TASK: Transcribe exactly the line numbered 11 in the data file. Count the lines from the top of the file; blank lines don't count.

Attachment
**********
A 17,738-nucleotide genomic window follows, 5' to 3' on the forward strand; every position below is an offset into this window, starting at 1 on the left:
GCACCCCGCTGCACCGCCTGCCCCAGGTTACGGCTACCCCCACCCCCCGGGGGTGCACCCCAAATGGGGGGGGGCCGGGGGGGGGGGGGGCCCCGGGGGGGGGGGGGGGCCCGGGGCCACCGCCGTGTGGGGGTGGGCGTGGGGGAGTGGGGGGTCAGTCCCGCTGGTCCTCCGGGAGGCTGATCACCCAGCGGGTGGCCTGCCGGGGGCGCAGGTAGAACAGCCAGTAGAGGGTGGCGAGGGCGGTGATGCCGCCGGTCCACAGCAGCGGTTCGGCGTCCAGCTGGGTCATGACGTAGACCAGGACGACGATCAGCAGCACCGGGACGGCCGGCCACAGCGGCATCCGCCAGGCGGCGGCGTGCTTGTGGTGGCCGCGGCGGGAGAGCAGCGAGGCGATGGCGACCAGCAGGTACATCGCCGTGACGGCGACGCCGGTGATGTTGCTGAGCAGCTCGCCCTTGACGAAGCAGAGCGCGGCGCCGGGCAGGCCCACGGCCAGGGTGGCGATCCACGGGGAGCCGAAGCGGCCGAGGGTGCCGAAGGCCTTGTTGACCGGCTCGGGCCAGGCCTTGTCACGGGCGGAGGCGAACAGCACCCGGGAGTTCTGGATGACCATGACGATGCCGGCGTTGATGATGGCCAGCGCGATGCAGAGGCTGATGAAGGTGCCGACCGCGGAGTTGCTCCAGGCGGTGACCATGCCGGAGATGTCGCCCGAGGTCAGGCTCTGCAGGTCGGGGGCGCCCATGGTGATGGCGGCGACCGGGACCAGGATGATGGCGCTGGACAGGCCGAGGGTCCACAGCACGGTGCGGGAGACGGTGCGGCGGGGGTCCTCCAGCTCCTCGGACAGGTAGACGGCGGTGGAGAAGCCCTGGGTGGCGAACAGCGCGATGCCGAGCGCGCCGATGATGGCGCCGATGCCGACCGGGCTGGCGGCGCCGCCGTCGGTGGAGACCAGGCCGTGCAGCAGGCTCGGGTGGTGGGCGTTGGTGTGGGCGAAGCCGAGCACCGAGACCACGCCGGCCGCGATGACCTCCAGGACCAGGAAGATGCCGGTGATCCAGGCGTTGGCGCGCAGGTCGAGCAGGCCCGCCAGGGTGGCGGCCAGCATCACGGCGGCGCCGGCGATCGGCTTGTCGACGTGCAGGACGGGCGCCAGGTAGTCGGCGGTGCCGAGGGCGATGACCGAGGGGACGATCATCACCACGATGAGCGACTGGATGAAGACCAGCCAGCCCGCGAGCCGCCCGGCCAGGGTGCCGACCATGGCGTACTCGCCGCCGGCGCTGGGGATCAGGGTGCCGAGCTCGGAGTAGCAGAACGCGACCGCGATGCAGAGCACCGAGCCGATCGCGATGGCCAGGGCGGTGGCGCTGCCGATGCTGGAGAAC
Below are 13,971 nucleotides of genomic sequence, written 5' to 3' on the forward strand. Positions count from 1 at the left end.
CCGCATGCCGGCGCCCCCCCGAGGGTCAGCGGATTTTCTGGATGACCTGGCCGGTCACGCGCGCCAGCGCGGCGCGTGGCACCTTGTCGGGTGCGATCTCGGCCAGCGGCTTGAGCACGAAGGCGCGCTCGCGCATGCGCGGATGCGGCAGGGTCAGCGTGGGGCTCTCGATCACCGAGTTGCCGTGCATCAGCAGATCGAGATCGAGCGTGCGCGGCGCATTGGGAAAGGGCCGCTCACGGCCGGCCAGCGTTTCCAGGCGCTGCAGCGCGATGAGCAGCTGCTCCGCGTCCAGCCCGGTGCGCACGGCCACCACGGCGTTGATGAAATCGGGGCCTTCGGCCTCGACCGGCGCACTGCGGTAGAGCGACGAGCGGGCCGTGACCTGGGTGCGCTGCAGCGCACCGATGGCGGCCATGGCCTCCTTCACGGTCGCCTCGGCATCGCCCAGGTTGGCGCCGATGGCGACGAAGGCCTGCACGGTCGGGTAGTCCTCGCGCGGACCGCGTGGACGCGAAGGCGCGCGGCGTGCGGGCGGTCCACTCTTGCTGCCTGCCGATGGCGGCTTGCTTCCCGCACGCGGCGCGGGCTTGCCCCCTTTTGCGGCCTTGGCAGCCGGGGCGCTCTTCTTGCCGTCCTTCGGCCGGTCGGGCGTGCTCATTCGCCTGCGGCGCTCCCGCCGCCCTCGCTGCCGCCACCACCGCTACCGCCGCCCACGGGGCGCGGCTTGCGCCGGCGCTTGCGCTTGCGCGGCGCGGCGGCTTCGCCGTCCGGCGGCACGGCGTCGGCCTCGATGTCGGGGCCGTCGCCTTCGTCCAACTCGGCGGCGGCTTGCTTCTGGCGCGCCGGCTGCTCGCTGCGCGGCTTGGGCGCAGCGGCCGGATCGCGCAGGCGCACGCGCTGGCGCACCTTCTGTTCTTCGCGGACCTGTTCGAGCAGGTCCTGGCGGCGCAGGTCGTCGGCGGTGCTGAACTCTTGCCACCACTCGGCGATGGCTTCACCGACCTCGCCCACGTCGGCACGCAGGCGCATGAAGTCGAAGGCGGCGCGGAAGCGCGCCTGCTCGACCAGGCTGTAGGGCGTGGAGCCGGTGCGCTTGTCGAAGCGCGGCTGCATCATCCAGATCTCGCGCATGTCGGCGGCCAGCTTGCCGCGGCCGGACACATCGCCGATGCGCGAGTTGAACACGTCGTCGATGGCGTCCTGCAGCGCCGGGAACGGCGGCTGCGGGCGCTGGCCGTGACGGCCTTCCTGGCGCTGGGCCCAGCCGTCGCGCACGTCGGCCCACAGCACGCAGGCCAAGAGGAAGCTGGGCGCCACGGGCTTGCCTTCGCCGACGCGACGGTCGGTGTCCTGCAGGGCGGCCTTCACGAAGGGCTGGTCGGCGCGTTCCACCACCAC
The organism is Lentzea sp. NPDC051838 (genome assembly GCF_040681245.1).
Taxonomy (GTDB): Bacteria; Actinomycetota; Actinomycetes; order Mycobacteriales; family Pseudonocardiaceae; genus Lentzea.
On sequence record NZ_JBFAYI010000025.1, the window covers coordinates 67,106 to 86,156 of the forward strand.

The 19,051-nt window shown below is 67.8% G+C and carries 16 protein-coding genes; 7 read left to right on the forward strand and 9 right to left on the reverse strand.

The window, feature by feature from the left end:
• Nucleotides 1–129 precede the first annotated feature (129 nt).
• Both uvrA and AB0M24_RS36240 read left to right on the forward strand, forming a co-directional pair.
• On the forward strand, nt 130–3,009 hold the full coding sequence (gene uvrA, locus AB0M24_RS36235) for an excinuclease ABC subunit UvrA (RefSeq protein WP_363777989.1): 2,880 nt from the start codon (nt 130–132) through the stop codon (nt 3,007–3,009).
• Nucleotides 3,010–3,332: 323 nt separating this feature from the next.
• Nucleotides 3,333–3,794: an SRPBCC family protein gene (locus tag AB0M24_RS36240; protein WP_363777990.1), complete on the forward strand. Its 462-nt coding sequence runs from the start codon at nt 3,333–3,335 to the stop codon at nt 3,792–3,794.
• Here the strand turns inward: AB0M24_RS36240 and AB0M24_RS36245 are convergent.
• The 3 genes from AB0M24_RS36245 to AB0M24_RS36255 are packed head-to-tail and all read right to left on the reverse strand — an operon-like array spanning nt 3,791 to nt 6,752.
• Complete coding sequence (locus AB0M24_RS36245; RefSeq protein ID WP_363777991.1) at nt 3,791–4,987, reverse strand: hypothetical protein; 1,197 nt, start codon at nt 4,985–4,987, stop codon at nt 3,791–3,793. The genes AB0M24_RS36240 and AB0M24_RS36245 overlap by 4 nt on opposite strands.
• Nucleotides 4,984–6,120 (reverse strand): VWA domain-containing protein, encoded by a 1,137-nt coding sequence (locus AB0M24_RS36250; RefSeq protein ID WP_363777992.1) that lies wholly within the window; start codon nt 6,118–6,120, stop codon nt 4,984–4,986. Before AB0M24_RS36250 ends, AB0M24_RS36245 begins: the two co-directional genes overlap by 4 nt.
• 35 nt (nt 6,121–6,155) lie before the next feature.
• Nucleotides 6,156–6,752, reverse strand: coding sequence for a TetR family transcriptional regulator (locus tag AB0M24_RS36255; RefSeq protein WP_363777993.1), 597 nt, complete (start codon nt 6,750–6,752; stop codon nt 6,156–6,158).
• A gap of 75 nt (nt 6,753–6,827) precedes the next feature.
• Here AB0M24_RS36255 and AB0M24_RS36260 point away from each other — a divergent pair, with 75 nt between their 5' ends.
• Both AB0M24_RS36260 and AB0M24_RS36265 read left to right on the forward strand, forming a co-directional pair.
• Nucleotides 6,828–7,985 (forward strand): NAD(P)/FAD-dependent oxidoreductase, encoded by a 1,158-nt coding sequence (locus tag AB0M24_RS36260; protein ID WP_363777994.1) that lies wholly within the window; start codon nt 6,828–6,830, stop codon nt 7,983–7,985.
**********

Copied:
• Both uvrA and AB0M24_RS36240 read left to right on the forward strand, forming a co-directional pair.